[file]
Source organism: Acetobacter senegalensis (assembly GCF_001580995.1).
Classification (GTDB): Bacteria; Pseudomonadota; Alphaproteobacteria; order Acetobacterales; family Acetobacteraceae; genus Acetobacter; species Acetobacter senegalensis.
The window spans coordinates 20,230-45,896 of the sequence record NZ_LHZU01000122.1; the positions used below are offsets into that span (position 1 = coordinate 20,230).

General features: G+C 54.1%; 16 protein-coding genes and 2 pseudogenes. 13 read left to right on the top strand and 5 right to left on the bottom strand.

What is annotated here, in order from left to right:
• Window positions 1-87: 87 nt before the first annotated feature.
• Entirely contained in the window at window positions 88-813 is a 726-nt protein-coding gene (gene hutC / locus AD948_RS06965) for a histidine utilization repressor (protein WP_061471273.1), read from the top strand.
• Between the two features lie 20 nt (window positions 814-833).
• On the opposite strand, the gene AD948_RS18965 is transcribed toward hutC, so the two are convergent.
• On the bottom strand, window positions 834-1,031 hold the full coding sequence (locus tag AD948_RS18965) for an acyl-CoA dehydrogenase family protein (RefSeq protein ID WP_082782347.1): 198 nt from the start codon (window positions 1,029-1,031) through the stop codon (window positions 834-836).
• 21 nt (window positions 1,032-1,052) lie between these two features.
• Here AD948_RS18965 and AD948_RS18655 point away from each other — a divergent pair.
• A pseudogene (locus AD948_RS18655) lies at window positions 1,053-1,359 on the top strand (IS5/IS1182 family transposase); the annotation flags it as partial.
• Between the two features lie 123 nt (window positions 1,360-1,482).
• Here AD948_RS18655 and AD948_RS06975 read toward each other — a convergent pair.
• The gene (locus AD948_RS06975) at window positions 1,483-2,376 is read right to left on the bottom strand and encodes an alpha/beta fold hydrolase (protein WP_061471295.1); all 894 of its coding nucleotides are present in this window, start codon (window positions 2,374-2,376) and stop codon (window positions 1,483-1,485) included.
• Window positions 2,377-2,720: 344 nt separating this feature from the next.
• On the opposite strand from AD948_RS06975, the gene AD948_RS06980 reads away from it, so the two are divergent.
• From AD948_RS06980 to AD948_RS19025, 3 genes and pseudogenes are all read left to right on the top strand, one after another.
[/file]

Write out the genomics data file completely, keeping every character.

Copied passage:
Source organism: Acetobacter senegalensis (assembly GCF_001580995.1).
Classification (GTDB): Bacteria; Pseudomonadota; Alphaproteobacteria; order Acetobacterales; family Acetobacteraceae; genus Acetobacter; species Acetobacter senegalensis.
The window spans coordinates 20,230-45,896 of the sequence record NZ_LHZU01000122.1; the positions used below are offsets into that span (position 1 = coordinate 20,230).

General features: G+C 54.1%; 16 protein-coding genes and 2 pseudogenes. 13 read left to right on the top strand and 5 right to left on the bottom strand.

What is annotated here, in order from left to right:
• Window positions 1-87: 87 nt before the first annotated feature.
• Entirely contained in the window at window positions 88-813 is a 726-nt protein-coding gene (gene hutC / locus AD948_RS06965) for a histidine utilization repressor (protein WP_061471273.1), read from the top strand.
• Between the two features lie 20 nt (window positions 814-833).
• On the opposite strand, the gene AD948_RS18965 is transcribed toward hutC, so the two are convergent.
• On the bottom strand, window positions 834-1,031 hold the full coding sequence (locus tag AD948_RS18965) for an acyl-CoA dehydrogenase family protein (RefSeq protein ID WP_082782347.1): 198 nt from the start codon (window positions 1,029-1,031) through the stop codon (window positions 834-836).
• 21 nt (window positions 1,032-1,052) lie between these two features.
• Here AD948_RS18965 and AD948_RS18655 point away from each other — a divergent pair.
• A pseudogene (locus AD948_RS18655) lies at window positions 1,053-1,359 on the top strand (IS5/IS1182 family transposase); the annotation flags it as partial.
• Between the two features lie 123 nt (window positions 1,360-1,482).
• Here AD948_RS18655 and AD948_RS06975 read toward each other — a convergent pair.
• The gene (locus AD948_RS06975) at window positions 1,483-2,376 is read right to left on the bottom strand and encodes an alpha/beta fold hydrolase (protein WP_061471295.1); all 894 of its coding nucleotides are present in this window, start codon (window positions 2,374-2,376) and stop codon (window positions 1,483-1,485) included.
• Window positions 2,377-2,720: 344 nt separating this feature from the next.
• On the opposite strand from AD948_RS06975, the gene AD948_RS06980 reads away from it, so the two are divergent.
• From AD948_RS06980 to AD948_RS19025, 3 genes and pseudogenes are all read left to right on the top strand, one after another.